Perhaps my family has been fortunate in the fact that the cost of war has not touched us deeply in several generations. The last member we lost on the battlefield was my great-grandpa’s brother during WWII. Now, I grew up right next door to my great-grandparents, and fell asleep to the twisted fairy tales my grandpa would create, so his generation was no mystery to me. But now that I am an adult, I regret that I didn’t ask him more questions about his life, his time in the war, and the brother he lost overseas.
We tend to look at our family history through the prism of distance. While we may share DNA, there is an otherness about the past that can be difficult to overcome. Truthfully, I never really put much thought into what life may have been like for my ancestors. I know where we emigrated from, but I can only guess as to why. I know what we did when we got here, but I don’t know if that was a part of the dream, or something we settled for. Where they happy accepting the farming life once again after crossing that vast ocean to get to the land of promise and plenty? Did they carry other dreams that were or were not fulfilled?
Recently I was searching through old military records and came across some files on my great-grandpa’s brother. He had been a tail-gunner in WWII, shot down over the Philippines. The plane he went down in was never recovered, and he was presumed dead for the remainder of the war. The internet tells me that his name is listed on a memorial they created on the island, but I’ve never seen it. These were all facts that I already knew, tales passed down through family lore. But it wasn’t until I came across a copy of his enlistment card that it all truly sank in. He was one of my own.
I stared at the handwriting that chicken scratched the same last name I’ve copied over onto a million papers. I couldn’t help but notice how the style looked so similar to my own, and I wondered if maybe he had been left-handed too. The enlistment form shows that he was tall like the rest of us, with the same red hair that was passed down to my sister. He had a scar on his left knee, and I desperately wish I knew the story behind it. He was still a teenager when he joined, and from what I know of my family, he probably spent most of his life on a farm, though this is purely conjecture. It’s these tiny, seemingly insignificant details that take the idea of a person and cement them into reality.
He was 22 years old when he, his pilot, and his plane disappeared over their target late in the day on February 12th in 1945. The war would be over in about 6 months, but he wouldn’t see the end of it. The military report indicates that the element leader flew back to the scene in search of the missing men or spot a debris field, but they didn’t find anything noteworthy before the setting sun forced them back to base. It was unknown exactly what happened to the two men on board. All troops on the island were put on alert, in hopes that the men would be found on the ground; and additional planes were sent out the next morning, but no one ever found a trace of them. They were gone, just like that, without any indication of what their final moments may have been like. Only 22 years old, and that was it.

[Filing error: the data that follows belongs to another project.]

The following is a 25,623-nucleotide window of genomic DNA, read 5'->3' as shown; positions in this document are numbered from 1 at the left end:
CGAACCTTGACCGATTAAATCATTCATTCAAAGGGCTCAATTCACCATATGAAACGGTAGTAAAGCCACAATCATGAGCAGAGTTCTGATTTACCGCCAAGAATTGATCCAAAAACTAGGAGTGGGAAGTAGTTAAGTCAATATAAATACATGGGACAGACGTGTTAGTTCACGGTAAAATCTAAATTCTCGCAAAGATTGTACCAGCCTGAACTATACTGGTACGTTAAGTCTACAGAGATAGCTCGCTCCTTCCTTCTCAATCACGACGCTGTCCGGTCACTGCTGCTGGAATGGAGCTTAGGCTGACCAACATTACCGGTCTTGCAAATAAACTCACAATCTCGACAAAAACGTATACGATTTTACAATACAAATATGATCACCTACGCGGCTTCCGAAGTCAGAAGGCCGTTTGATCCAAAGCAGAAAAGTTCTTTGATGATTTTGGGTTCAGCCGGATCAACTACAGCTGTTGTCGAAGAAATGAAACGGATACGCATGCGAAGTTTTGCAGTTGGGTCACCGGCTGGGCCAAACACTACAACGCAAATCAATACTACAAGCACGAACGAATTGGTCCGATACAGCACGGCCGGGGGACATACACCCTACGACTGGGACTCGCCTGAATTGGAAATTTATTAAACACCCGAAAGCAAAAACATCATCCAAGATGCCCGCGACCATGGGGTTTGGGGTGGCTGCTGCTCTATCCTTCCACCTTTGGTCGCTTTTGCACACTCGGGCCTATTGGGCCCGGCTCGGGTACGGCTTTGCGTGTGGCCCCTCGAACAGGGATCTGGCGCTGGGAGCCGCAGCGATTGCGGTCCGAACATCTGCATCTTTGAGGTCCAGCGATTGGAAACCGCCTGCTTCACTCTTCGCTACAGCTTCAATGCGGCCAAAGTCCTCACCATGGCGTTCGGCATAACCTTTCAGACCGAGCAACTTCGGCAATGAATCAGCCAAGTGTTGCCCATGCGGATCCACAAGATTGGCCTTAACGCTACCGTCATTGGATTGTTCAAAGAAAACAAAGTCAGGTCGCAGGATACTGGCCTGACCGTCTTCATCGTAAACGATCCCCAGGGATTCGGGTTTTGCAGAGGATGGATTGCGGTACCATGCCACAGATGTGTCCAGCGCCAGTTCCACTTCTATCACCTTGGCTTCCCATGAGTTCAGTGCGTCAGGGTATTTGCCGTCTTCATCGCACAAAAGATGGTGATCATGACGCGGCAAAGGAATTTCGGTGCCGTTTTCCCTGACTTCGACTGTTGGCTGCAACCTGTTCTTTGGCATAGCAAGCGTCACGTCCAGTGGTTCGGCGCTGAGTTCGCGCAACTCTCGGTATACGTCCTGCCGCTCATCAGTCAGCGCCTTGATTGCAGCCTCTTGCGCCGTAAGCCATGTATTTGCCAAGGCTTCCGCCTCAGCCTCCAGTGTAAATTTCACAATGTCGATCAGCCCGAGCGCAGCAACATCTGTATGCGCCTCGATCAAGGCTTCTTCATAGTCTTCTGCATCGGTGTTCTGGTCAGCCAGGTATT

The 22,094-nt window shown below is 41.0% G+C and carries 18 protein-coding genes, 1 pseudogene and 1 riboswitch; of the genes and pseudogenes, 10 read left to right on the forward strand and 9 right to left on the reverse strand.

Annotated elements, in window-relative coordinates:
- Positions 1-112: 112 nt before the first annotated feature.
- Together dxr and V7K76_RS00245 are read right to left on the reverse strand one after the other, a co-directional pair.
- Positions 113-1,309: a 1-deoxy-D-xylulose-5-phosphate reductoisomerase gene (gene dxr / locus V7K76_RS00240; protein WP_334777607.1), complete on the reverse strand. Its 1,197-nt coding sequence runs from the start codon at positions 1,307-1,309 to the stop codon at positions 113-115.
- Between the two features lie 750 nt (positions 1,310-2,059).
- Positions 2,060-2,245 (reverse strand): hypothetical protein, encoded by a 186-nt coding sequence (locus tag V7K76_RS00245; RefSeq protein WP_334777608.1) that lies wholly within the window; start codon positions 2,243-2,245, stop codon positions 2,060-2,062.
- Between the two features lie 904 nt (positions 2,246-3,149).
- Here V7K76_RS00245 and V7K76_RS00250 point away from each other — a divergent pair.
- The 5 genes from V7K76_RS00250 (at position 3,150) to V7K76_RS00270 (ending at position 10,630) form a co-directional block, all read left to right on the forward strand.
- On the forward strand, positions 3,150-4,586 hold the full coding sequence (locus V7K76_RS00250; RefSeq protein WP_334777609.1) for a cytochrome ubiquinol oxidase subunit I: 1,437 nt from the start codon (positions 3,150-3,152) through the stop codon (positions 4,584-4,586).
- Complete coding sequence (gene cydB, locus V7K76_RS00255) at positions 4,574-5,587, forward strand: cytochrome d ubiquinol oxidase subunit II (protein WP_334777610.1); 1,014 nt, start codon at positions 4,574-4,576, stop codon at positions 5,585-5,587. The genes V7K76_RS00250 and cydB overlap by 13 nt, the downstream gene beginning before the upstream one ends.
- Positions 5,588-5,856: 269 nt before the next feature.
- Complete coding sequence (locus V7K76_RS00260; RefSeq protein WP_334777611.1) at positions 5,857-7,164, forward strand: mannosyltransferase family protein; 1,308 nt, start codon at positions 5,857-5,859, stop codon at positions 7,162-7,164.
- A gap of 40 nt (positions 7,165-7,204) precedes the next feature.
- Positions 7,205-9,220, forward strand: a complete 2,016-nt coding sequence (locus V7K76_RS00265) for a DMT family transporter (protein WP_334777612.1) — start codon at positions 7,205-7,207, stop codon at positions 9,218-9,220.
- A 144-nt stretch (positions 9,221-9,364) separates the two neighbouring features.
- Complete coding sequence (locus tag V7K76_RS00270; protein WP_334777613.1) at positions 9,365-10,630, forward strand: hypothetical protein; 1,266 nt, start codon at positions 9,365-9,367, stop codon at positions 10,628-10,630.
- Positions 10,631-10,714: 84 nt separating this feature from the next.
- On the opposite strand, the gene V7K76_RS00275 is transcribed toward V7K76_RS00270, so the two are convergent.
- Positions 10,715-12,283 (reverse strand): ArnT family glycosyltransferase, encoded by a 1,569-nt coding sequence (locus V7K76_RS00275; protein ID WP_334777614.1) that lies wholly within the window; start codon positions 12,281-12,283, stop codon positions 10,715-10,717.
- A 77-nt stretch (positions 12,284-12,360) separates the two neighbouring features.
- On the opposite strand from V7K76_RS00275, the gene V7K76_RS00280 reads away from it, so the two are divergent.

As a writer, I take a particular interest in the inner workings of people. And I can’t help but feel a twinge of pain at the idea that this is all I will ever really know about a soldier who shared my name. Looking back now, I wish I had asked my great-grandpa more questions about his life and the brother he lost. I wish I knew how he responded when he heard the news. Did he ever secretly hope that his brother lived on somewhere? Did he ever struggle with the thought that he didn’t truly know how things had ended?
I remember my great-grandpa as the tough man who liked to poke at people until they snapped back. He got such a kick out of it, and respected anyone who held their ground against him. He was the same man who would greet us with “Well don’t you look all purdied up” every time we came over, even if we had ripped jeans and dirt on our faced. He’s the same man who would tell us a bedtime story of his own creation every time we stayed the night. My personal favorite was his own version of Jack and the Beanstalk, ending with the giant falling from the stalk and breaking his leg, forcing him to be kind to all of the tiny people who helped him get better. It never occurred to me as a child that there was more to his own story. I never thought to ask more questions.
So this Memorial Day, I take the time to remember the stories I know and think of the ones I was never told. I remember to ask more questions so these histories don’t die after the last breath is taken. This is the importance of stories; these truths and histories that we must be sure to carry with us into the next generation. Because the lives we live, the ones that came before us, and the ones that will follow: they matter. Even the tinies of details matters- like how a boy got a scar on his knee before he joined the war once upon a time.